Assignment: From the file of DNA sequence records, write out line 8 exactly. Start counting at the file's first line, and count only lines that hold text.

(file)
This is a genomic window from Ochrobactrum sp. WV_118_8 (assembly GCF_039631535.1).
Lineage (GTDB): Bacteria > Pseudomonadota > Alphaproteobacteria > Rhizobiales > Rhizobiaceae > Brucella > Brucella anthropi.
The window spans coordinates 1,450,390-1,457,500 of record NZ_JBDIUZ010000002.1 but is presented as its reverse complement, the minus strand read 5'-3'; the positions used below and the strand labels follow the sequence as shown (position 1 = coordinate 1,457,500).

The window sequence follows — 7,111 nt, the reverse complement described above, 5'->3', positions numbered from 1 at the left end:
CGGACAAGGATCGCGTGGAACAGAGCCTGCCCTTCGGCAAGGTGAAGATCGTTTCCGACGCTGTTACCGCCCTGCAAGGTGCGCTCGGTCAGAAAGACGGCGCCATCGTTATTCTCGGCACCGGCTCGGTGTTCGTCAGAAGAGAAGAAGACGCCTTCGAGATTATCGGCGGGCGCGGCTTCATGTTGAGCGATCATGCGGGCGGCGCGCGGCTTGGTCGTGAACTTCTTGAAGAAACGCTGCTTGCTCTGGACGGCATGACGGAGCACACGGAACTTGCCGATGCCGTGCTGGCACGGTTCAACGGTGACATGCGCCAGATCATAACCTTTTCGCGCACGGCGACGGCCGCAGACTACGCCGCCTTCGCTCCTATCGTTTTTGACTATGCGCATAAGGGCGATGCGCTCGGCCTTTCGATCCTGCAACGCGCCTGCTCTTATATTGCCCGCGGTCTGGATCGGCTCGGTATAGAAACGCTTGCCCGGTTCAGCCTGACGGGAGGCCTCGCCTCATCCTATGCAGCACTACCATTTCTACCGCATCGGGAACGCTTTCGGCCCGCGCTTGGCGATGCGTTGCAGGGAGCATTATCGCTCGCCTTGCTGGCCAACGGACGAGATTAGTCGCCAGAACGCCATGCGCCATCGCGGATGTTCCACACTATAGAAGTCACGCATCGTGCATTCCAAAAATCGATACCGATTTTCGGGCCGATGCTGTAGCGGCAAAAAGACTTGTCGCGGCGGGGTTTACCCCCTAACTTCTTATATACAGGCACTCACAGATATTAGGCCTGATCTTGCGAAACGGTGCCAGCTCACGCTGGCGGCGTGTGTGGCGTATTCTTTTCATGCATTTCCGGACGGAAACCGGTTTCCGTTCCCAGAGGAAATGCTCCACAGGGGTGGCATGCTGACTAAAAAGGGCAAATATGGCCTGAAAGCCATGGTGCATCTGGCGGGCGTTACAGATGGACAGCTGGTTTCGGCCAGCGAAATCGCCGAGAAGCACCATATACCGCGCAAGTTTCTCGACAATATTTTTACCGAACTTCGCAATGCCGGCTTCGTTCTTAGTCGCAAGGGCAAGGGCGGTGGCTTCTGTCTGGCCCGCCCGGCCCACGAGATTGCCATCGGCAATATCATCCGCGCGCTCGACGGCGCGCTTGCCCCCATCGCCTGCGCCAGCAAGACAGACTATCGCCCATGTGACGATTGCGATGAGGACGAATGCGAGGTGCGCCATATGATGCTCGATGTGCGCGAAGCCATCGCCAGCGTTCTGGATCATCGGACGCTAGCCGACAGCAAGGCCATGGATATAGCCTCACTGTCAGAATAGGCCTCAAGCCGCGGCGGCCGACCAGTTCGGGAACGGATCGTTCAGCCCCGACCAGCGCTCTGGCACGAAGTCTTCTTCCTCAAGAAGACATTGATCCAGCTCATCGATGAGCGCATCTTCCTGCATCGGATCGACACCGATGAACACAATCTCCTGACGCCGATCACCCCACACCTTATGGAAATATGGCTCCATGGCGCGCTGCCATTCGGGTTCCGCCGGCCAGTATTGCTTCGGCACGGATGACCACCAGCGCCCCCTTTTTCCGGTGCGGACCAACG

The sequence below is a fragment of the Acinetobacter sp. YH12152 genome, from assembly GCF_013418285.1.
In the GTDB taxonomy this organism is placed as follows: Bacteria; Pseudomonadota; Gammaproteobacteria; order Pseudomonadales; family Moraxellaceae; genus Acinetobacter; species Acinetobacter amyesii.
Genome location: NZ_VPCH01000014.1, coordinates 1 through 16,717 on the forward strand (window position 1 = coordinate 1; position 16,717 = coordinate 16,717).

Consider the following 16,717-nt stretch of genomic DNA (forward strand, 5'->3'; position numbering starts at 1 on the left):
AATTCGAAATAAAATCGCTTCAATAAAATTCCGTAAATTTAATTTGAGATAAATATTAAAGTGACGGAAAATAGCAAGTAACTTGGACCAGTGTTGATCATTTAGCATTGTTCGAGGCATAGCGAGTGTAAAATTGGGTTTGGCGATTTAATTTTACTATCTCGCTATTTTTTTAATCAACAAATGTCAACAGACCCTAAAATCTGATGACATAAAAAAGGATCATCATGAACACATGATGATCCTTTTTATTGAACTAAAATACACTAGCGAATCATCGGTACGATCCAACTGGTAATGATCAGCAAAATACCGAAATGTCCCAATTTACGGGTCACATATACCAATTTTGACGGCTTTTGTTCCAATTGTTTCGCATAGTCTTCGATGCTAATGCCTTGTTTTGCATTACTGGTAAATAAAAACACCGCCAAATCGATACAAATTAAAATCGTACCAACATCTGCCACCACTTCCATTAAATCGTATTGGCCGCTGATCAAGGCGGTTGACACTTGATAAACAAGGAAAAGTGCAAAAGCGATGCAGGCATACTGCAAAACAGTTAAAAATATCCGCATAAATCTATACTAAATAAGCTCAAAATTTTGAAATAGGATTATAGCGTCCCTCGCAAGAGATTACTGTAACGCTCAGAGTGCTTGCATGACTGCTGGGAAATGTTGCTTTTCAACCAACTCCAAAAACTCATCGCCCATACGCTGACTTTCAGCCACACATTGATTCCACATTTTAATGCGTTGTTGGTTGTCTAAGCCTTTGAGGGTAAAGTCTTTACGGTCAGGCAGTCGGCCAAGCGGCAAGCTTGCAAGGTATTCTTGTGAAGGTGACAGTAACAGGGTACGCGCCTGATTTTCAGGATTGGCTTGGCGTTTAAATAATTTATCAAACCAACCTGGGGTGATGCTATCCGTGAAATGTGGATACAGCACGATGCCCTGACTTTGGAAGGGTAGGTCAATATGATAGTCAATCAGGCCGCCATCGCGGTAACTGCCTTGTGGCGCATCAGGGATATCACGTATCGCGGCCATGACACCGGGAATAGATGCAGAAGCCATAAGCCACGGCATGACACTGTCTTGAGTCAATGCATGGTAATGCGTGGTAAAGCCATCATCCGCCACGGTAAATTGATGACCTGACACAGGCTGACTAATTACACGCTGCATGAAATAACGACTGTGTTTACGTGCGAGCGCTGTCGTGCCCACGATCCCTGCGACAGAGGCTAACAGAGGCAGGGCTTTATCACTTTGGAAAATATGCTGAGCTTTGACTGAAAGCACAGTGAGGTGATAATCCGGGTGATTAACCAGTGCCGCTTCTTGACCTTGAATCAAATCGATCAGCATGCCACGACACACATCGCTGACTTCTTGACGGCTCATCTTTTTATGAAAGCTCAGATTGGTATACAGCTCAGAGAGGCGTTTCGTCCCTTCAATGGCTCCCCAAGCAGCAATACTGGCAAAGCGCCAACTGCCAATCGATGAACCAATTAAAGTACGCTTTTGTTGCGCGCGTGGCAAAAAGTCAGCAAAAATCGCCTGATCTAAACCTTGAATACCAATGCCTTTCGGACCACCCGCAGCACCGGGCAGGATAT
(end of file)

Genome location: NZ_VPCH01000014.1, coordinates 1 through 16,717 on the forward strand (window position 1 = coordinate 1; position 16,717 = coordinate 16,717).